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Part 2

So moving on to the closed-cycle simulation, we’ll first address the tool that we used. In this analysis, a custom tool was created at Achates Power in order to have better control over the analysis. So, by creating a custom tool, we’re able to introduce non-ideal effects one by one to have a better understanding of what the relative magnitude of these effects are. This custom tool gave us better control over the additional complexity compared to what would be commercially available in an industry code.

The three models that were relevant to this tool are the combustion model, which we said is a Wiebe combustion model. This allowed us to set the timing of combustion and duration using two parameters only. The thermodynamic properties of the species were set using NASA fluid properties available in the literature. And, the five species that we included were oxygen, nitrogen, argon, CO2, carbon dioxide and water. The final model that we needed to include was a heat transfer model and we used a Woschni heat transfer correlation, which is commonly available in codes and was easy to introduce into our custom tool.

Moving on to the results, the first comparison here is with a four-stroke engine compared to an opposed-piston four-stroke engine. So, the four-stroke engine is shown in blue and the opposed-piston four-stroke in red. The operating conditions on the left show that we are simulating a peak power condition at 2400 rpm and 300 indicated horsepower. The boundary conditions were set at 2 bar trapped pressure and 350K with only air being considered for this preliminary closed-cycle simulation. The metal temperatures were set at 550K for the pistons and the head for the crank slider four-stroke case and the liner temperature was set at 450K. The combustion was set to have a CA10 of 0 at top dead center and the duration was adjusted to achieve a maximum pressure rise rate of 5.1 bar/degrees.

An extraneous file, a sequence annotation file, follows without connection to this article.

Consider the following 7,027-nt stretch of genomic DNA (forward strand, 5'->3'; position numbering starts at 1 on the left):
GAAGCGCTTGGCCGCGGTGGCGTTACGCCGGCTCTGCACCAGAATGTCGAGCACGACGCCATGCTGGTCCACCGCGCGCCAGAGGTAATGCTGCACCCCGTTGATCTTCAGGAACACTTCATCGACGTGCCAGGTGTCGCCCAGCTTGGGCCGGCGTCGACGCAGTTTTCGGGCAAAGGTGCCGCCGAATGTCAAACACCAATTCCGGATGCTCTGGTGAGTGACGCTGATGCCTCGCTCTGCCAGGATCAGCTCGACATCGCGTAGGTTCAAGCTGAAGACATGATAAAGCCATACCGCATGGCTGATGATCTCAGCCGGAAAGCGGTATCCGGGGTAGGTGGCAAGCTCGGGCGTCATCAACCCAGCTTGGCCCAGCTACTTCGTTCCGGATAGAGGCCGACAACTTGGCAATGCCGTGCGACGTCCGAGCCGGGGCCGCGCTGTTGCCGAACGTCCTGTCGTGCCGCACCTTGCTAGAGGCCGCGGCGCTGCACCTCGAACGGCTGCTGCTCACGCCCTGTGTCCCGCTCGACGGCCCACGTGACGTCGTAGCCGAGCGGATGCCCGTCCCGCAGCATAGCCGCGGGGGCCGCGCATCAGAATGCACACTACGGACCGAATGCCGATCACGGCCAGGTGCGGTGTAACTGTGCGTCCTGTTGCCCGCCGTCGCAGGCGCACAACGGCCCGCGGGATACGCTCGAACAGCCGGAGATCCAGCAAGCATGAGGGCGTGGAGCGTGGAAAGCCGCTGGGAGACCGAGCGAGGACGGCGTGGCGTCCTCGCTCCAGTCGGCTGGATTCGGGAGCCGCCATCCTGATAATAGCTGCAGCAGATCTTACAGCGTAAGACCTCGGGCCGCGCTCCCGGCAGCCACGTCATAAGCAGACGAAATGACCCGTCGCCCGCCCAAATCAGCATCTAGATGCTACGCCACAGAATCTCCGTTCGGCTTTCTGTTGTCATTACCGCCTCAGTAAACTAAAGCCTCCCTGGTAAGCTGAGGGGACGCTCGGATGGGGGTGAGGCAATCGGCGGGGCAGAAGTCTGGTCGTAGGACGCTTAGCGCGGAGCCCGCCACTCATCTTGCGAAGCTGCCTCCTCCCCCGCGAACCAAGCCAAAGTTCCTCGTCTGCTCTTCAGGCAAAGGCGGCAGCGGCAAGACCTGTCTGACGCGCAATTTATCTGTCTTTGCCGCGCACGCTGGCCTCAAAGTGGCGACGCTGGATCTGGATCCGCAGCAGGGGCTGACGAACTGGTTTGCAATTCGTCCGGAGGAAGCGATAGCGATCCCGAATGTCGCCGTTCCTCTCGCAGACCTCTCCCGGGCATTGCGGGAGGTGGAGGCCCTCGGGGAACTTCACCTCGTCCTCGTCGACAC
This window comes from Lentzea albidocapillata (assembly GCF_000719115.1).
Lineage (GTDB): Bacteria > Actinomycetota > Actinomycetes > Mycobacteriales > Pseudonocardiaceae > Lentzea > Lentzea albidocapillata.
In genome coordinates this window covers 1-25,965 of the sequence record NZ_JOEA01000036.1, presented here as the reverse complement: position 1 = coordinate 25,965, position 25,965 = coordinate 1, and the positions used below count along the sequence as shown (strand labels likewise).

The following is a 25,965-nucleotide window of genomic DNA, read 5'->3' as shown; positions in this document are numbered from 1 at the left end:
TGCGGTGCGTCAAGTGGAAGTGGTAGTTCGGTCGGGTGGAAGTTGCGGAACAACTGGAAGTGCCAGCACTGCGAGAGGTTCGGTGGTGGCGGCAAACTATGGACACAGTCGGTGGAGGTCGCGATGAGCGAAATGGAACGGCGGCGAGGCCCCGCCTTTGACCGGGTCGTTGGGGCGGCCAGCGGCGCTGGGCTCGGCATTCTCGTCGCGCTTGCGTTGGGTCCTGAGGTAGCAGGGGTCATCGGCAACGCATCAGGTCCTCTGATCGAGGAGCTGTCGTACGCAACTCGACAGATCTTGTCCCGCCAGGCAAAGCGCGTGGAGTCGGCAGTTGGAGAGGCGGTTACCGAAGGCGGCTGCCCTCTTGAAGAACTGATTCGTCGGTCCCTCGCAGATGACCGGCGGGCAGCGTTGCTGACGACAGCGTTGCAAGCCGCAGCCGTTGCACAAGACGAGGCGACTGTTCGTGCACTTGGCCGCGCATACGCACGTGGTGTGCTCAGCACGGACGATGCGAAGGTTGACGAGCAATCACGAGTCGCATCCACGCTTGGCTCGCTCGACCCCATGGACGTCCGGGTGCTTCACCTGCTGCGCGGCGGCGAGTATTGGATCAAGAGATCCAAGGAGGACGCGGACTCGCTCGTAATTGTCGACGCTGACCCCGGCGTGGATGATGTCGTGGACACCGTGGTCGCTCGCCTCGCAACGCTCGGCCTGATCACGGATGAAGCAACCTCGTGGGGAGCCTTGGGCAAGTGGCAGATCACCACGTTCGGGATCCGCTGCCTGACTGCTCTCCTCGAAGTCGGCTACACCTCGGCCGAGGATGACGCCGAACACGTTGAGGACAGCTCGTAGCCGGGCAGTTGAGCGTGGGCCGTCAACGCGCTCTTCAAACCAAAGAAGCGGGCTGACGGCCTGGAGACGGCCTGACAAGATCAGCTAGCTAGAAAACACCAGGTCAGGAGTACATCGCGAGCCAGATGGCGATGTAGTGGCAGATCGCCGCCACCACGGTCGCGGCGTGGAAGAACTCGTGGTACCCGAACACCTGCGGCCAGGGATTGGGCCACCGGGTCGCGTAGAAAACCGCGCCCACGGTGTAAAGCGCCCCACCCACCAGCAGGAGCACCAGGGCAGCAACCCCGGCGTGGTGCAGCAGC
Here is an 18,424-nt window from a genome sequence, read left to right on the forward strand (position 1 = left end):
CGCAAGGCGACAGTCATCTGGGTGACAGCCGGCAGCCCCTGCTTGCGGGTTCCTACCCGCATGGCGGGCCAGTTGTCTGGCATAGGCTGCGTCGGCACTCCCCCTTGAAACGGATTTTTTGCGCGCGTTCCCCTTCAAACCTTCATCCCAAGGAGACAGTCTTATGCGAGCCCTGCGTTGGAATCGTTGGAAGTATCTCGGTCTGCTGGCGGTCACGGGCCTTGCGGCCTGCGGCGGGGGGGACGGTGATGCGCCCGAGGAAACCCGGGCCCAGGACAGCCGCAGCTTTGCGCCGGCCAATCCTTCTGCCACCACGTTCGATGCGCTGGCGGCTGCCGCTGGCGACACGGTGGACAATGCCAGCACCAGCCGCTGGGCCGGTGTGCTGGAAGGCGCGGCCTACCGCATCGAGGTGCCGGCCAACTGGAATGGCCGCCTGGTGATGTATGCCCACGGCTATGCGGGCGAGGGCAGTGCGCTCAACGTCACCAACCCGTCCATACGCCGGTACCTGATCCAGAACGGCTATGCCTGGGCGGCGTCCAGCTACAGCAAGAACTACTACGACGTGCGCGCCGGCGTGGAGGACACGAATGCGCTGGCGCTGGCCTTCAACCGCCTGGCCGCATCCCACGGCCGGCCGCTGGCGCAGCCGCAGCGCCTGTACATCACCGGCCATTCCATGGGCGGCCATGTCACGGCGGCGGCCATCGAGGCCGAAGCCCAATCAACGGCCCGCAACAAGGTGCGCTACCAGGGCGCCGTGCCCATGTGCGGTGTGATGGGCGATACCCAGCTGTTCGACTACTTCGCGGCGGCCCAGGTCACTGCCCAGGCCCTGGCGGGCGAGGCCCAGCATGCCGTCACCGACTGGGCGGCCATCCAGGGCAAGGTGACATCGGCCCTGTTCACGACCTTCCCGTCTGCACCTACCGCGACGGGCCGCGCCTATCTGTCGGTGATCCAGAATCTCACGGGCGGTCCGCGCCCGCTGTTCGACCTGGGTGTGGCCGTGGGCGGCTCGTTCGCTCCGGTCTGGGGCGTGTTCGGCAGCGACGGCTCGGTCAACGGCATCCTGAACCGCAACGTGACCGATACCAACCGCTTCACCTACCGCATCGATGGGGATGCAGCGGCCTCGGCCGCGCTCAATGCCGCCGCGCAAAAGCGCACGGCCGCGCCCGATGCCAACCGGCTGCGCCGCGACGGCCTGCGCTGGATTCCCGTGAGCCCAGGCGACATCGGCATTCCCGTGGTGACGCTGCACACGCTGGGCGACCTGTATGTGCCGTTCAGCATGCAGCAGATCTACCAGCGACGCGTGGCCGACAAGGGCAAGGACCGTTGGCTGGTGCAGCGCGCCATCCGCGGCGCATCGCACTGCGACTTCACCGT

With these boundary conditions, the opposed piston four-stroke achieves 2.6% fuel increase in indicated thermal efficiency, although this was achieved at the same peak pressure and roughly the same maximum temperature bulk estimate. The trapped lambda is slightly higher for the opposed-piston four-stroke because less fuel is required to achieve the peak power conditions because it’s more efficient, so it needs to have a leaner charge.

So we can go in and looking at each of the non-ideal effects identify what makes the opposed-piston architecture more efficient than a typical crank slider. So the first thing that we see is that the opposed-piston mechanism gives you a more favorable gear-to-volume ratio. The result of that is a decrease in heat transfer, which lends itself to an increase in indicated thermal efficiency. In this case, here, the losses due to heat transfer decrease 2.1% of fuel.

Because we now have lower heat transfer, we need to reduce the amount of fuel to achieve our peak power condition that leads to a leaner charge, which allows us to maintain our gamma at a higher value as it goes through the combustion event. This leads to a decrease in the losses due to the variable gamma of .2% of fuel.